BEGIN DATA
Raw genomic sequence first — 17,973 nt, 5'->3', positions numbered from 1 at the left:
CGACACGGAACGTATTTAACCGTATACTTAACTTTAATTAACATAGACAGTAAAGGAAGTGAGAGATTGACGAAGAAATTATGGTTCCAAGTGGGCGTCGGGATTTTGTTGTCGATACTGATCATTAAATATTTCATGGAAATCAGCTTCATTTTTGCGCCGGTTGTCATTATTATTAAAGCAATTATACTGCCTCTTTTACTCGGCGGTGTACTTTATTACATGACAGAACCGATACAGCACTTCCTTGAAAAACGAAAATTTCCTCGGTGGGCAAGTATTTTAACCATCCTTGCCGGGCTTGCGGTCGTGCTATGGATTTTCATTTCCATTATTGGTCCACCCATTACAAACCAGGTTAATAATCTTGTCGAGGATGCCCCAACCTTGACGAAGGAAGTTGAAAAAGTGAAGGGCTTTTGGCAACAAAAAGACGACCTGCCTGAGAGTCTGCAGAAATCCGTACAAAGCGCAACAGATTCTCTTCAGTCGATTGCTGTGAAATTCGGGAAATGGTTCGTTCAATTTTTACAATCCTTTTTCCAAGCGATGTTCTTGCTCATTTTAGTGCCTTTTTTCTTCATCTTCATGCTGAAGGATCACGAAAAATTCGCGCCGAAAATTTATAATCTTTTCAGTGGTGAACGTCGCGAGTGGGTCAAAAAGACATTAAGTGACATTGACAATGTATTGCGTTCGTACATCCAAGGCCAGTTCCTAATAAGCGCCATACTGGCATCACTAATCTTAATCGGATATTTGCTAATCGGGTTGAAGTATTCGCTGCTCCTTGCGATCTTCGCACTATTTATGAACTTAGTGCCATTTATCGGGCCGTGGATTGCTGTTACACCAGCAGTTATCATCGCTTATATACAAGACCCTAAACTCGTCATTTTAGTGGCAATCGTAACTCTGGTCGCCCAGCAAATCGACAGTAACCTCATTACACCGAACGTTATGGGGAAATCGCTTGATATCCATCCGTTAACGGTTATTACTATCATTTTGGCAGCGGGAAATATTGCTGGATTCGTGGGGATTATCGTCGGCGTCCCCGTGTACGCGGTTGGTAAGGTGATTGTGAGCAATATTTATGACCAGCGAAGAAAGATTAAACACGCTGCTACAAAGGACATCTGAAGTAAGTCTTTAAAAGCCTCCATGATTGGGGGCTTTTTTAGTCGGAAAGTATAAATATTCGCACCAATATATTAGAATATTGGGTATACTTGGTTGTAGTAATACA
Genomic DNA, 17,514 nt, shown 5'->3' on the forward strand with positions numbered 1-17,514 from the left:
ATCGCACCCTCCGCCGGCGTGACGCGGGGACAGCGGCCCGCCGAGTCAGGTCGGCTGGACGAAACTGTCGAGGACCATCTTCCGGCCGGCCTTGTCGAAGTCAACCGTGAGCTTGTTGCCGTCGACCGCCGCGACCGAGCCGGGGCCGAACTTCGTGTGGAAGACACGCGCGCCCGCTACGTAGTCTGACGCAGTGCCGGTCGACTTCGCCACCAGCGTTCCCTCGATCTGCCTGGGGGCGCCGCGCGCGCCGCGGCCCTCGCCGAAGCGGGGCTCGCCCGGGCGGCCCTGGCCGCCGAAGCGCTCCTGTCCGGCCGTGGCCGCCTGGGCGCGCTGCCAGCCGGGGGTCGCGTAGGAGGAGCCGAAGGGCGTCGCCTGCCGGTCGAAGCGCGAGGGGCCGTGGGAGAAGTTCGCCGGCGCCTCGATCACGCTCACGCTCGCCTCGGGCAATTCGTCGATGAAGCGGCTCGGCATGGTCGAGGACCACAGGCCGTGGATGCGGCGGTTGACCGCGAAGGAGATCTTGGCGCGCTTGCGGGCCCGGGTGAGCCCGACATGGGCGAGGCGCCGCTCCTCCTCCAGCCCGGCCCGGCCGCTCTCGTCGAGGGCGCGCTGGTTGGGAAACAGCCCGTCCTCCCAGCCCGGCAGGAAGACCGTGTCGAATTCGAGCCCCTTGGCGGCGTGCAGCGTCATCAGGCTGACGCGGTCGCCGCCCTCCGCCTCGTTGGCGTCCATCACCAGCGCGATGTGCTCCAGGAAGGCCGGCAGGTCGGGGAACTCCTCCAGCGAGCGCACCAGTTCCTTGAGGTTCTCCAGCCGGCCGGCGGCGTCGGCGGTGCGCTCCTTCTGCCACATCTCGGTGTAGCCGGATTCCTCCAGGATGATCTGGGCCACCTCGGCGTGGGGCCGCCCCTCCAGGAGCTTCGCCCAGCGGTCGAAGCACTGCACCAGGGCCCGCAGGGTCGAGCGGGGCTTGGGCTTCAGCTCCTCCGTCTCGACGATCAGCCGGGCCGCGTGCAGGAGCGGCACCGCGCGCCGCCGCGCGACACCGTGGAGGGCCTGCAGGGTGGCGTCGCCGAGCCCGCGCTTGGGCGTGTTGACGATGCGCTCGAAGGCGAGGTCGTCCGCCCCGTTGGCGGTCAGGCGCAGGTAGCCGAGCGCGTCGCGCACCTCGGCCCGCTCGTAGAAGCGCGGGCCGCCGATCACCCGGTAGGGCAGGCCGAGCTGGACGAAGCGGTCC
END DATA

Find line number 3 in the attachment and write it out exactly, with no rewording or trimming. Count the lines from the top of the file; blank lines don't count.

Genomic DNA, 17,514 nt, shown 5'->3' on the forward strand with positions numbered 1-17,514 from the left: